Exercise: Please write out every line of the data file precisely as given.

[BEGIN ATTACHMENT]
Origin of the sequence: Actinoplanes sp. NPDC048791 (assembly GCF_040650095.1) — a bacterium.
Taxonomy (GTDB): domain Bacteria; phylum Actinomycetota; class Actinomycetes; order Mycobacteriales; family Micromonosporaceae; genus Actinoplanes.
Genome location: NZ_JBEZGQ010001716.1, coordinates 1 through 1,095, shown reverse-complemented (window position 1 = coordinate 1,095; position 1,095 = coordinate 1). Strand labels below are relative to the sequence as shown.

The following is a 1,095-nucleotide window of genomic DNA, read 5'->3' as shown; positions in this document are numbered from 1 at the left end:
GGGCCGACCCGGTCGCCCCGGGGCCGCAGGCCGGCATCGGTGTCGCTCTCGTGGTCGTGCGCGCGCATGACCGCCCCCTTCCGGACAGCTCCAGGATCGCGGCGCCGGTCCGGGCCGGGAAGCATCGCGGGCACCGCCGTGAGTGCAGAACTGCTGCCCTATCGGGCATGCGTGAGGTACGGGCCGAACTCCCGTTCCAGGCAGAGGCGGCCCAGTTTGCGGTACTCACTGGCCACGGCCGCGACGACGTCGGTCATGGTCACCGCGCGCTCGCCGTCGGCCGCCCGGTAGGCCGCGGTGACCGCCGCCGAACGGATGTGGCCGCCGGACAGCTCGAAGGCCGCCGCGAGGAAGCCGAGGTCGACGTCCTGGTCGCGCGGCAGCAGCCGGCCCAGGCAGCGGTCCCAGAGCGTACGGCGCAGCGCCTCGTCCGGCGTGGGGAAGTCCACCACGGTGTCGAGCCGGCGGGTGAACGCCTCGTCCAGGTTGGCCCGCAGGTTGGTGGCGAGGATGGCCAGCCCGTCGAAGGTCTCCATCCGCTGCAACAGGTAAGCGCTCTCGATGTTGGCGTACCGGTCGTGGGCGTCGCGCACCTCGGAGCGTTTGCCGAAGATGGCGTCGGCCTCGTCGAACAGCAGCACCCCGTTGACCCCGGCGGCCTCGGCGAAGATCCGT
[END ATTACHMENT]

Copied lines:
Origin of the sequence: Actinoplanes sp. NPDC048791 (assembly GCF_040650095.1) — a bacterium.
Taxonomy (GTDB): domain Bacteria; phylum Actinomycetota; class Actinomycetes; order Mycobacteriales; family Micromonosporaceae; genus Actinoplanes.
Genome location: NZ_JBEZGQ010001716.1, coordinates 1 through 1,095, shown reverse-complemented (window position 1 = coordinate 1,095; position 1,095 = coordinate 1). Strand labels below are relative to the sequence as shown.

The following is a 1,095-nucleotide window of genomic DNA, read 5'->3' as shown; positions in this document are numbered from 1 at the left end:
GGGCCGACCCGGTCGCCCCGGGGCCGCAGGCCGGCATCGGTGTCGCTCTCGTGGTCGTGCGCGCGCATGACCGCCCCCTTCCGGACAGCTCCAGGATCGCGGCGCCGGTCCGGGCCGGGAAGCATCGCGGGCACCGCCGTGAGTGCAGAACTGCTGCCCTATCGGGCATGCGTGAGGTACGGGCCGAACTCCCGTTCCAGGCAGAGGCGGCCCAGTTTGCGGTACTCACTGGCCACGGCCGCGACGACGTCGGTCATGGTCACCGCGCGCTCGCCGTCGGCCGCCCGGTAGGCCGCGGTGACCGCCGCCGAACGGATGTGGCCGCCGGACAGCTCGAAGGCCGCCGCGAGGAAGCCGAGGTCGACGTCCTGGTCGCGCGGCAGCAGCCGGCCCAGGCAGCGGTCCCAGAGCGTACGGCGCAGCGCCTCGTCCGGCGTGGGGAAGTCCACCACGGTGTCGAGCCGGCGGGTGAACGCCTCGTCCAGGTTGGCCCGCAGGTTGGTGGCGAGGATGGCCAGCCCGTCGAAGGTCTCCATCCGCTGCAACAGGTAAGCGCTCTCGATGTTGGCGTACCGGTCGTGGGCGTCGCGCACCTCGGAGCGTTTGCCGAAGATGGCGTCGGCCTCGTCGAACAGCAGCACCCCGTTGACCCCGGCGGCCTCGGCGAAGATCCGT